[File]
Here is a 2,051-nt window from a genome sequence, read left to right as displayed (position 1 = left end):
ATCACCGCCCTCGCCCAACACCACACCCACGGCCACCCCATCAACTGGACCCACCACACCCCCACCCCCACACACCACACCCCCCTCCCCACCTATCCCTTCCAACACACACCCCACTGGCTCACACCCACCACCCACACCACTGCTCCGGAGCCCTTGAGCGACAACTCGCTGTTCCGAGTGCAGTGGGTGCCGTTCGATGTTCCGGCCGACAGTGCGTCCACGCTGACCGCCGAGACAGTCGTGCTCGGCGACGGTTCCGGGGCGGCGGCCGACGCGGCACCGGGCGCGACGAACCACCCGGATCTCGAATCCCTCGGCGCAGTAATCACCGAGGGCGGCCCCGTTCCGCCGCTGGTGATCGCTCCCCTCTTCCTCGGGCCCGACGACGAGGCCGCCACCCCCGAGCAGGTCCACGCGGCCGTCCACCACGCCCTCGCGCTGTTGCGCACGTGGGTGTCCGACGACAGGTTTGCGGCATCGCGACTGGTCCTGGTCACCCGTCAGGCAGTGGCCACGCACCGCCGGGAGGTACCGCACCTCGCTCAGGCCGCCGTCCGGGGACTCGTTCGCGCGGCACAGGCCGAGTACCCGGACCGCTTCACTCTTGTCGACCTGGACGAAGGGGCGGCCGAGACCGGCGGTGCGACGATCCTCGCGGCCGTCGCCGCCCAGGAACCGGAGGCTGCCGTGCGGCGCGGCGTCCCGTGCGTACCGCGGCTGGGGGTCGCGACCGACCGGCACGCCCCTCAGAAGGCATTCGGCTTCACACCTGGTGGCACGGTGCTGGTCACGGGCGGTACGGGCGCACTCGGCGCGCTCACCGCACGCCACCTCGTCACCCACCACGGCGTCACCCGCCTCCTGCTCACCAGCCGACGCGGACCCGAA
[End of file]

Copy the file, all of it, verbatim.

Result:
Here is a 2,051-nt window from a genome sequence, read left to right as displayed (position 1 = left end):
ATCACCGCCCTCGCCCAACACCACACCCACGGCCACCCCATCAACTGGACCCACCACACCCCCACCCCCACACACCACACCCCCCTCCCCACCTATCCCTTCCAACACACACCCCACTGGCTCACACCCACCACCCACACCACTGCTCCGGAGCCCTTGAGCGACAACTCGCTGTTCCGAGTGCAGTGGGTGCCGTTCGATGTTCCGGCCGACAGTGCGTCCACGCTGACCGCCGAGACAGTCGTGCTCGGCGACGGTTCCGGGGCGGCGGCCGACGCGGCACCGGGCGCGACGAACCACCCGGATCTCGAATCCCTCGGCGCAGTAATCACCGAGGGCGGCCCCGTTCCGCCGCTGGTGATCGCTCCCCTCTTCCTCGGGCCCGACGACGAGGCCGCCACCCCCGAGCAGGTCCACGCGGCCGTCCACCACGCCCTCGCGCTGTTGCGCACGTGGGTGTCCGACGACAGGTTTGCGGCATCGCGACTGGTCCTGGTCACCCGTCAGGCAGTGGCCACGCACCGCCGGGAGGTACCGCACCTCGCTCAGGCCGCCGTCCGGGGACTCGTTCGCGCGGCACAGGCCGAGTACCCGGACCGCTTCACTCTTGTCGACCTGGACGAAGGGGCGGCCGAGACCGGCGGTGCGACGATCCTCGCGGCCGTCGCCGCCCAGGAACCGGAGGCTGCCGTGCGGCGCGGCGTCCCGTGCGTACCGCGGCTGGGGGTCGCGACCGACCGGCACGCCCCTCAGAAGGCATTCGGCTTCACACCTGGTGGCACGGTGCTGGTCACGGGCGGTACGGGCGCACTCGGCGCGCTCACCGCACGCCACCTCGTCACCCACCACGGCGTCACCCGCCTCCTGCTCACCAGCCGACGCGGACCCGAA